The strange thing about Blair is why did he do it? He was such a pathetically cautious PM before 9/11.
Very, very timid. Focus group tested policies only.
Then suddenly he wages war for no reason. And to this day..there is no reason. Bush was a bit more open. He went to war because he wanted to. Ridiculous as it seems that's about as close to a reason as has been given.

Bill Quango MP said...

roym: Glad you brought that up.
Public concerns of elected or appointed officials had been building in the West since WW1. Two world wars made the remaining civilians distrustful.

Its not confined to Blair. About 6% of Americans profess to believe the Moon landing was faked. 20% or higher believe the twin towers were dynamited by the CIA. To believe that you have to believe your own governments not only don't represent you, but are actively plotting against their own citizens. That's the lies of Watergate effect.

People have always believed what they want to. Popeish plot. Jews are taking over the world. McCarthy.

And every government has eroded trust with their lies. Whether it was eating BSE filled burgers or selling Peerages for profit or pretending the EU was only a trading block.

But, to the nub:
The Blair / Campbell Iraq case for war convinced a doubting public to go along with what turned out to be a disaster. Those lies turned into betrayal made worse by Blair's previous popularity..

The fact that Blair was so convincing, and had so little evidence for war, the silly chase for some UN resolution that only weakened the UK's position when it failed, now causes us to doubt the evidence of our own eyes unless its been independently verified by a source uncontaminated by UK politicians.
And often not even then.

That is what I mean by Blair's shadow.

And you can see it cast today over Ed Miliband who is using the words 'Learn Iraq Lessons' & 'Indisputable proof and UN mandate' as he attempts to either stop direct action or look like he is to his furious anti war backers.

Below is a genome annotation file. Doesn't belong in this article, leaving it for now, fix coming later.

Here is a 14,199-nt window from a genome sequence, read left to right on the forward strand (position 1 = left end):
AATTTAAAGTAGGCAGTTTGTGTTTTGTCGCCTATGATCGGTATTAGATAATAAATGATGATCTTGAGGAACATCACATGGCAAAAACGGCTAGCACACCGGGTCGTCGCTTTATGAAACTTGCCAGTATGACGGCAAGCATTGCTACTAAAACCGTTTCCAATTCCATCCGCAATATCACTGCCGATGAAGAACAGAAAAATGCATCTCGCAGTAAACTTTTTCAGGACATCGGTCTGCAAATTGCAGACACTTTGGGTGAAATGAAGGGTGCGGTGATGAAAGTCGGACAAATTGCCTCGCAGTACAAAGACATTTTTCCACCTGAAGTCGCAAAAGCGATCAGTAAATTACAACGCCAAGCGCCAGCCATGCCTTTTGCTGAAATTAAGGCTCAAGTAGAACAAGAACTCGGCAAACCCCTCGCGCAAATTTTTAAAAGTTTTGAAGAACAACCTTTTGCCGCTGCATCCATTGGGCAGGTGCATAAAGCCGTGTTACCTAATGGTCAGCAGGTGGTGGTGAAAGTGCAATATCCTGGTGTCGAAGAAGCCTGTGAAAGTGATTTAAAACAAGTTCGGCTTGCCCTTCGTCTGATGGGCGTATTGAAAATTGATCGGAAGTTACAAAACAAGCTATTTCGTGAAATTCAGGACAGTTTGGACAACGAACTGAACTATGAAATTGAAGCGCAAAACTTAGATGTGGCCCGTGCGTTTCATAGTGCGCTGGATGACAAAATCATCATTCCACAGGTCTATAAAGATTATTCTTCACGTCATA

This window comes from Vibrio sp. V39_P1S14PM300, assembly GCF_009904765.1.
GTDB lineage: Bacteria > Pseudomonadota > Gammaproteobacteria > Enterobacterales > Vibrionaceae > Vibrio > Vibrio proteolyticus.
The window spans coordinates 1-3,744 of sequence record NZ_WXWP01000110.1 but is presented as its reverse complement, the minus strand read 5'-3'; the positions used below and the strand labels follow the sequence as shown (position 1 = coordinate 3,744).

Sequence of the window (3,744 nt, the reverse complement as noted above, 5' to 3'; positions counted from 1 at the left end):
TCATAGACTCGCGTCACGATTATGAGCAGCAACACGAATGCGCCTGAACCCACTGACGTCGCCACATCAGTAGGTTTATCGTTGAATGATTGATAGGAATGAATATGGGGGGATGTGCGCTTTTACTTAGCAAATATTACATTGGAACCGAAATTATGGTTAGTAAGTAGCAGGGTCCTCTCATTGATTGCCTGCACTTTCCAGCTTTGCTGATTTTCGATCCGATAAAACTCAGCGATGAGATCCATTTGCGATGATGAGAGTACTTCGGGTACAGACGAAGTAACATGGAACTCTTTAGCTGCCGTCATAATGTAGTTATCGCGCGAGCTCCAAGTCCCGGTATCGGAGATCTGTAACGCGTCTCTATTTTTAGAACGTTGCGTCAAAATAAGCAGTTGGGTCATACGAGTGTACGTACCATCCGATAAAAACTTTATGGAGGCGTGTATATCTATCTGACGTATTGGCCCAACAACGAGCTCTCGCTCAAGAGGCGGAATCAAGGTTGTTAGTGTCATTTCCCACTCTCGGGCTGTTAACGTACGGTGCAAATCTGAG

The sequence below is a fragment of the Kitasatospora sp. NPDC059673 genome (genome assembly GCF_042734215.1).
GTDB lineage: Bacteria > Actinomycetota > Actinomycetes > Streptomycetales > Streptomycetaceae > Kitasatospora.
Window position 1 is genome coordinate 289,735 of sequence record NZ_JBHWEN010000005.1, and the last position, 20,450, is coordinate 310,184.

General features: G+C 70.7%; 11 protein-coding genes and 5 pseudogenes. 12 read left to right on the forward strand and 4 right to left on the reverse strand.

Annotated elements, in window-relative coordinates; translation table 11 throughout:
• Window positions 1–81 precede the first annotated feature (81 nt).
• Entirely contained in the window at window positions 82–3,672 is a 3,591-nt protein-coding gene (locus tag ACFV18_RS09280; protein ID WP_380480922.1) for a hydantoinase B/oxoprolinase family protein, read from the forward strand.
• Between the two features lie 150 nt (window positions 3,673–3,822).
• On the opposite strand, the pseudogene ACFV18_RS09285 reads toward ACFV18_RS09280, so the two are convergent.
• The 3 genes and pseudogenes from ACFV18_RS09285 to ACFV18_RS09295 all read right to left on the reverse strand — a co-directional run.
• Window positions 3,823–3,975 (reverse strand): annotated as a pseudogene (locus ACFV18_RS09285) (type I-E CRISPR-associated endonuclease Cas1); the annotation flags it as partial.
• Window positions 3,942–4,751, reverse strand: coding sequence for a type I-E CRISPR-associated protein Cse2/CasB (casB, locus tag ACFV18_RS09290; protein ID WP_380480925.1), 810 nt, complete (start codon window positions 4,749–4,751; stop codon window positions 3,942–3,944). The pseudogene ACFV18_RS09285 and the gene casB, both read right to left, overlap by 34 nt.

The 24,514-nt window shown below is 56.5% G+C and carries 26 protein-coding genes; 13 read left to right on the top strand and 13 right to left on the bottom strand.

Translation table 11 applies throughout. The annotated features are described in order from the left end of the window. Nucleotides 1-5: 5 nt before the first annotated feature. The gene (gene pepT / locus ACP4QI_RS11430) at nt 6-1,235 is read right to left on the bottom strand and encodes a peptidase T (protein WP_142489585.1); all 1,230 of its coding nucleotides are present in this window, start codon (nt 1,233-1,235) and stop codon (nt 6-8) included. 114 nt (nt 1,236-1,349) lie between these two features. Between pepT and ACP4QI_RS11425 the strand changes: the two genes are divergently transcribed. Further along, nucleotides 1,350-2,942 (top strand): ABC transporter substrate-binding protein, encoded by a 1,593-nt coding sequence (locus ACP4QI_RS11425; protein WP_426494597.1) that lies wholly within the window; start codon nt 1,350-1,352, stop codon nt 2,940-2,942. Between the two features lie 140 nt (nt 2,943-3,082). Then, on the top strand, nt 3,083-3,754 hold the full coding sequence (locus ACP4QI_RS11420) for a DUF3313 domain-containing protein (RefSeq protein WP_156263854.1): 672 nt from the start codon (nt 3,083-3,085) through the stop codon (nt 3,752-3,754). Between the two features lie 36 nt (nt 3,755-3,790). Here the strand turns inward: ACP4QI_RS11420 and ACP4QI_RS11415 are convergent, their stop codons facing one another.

Sound logic and probably the most sensible thing the Miliman has ever said.

But it undermines the PM because the sub message is
"We don't believe you David Cameron. We must see the evidence for ourselves. The word of the PM, even given in Parliament is no longer enough."

All politicians are liars.

electro-kevin said...

It wasn't Iraq that made me hate Blair but his vanity and the fact that he clearly hates the likes of me - he made all the pre-emptive strikes against modest, conservative Britain.

It was his mission to abolish our country which got to me - his foreign adventures merely attested to his vanity and highlighted the schizophrenic nature of his sixth-former world view.

Iraq was useful in that it made a lot of other people hate Blair too. For the wrong reason but it will do.

hovis said...

So Blair's lies cast a shadow, yes. He is vain, hubristic and morally dubious, yes. However he is a symptom, not a cause per se.

Our distrust of politicians and the (broken) representative political mechanisms in the country are entirely correct given the empirical evidence and experience we have. I dont think it is that all politcians are considered liars all the time. They can fart around most of the time with incremental longer term consequences and go unnoticed by the populous.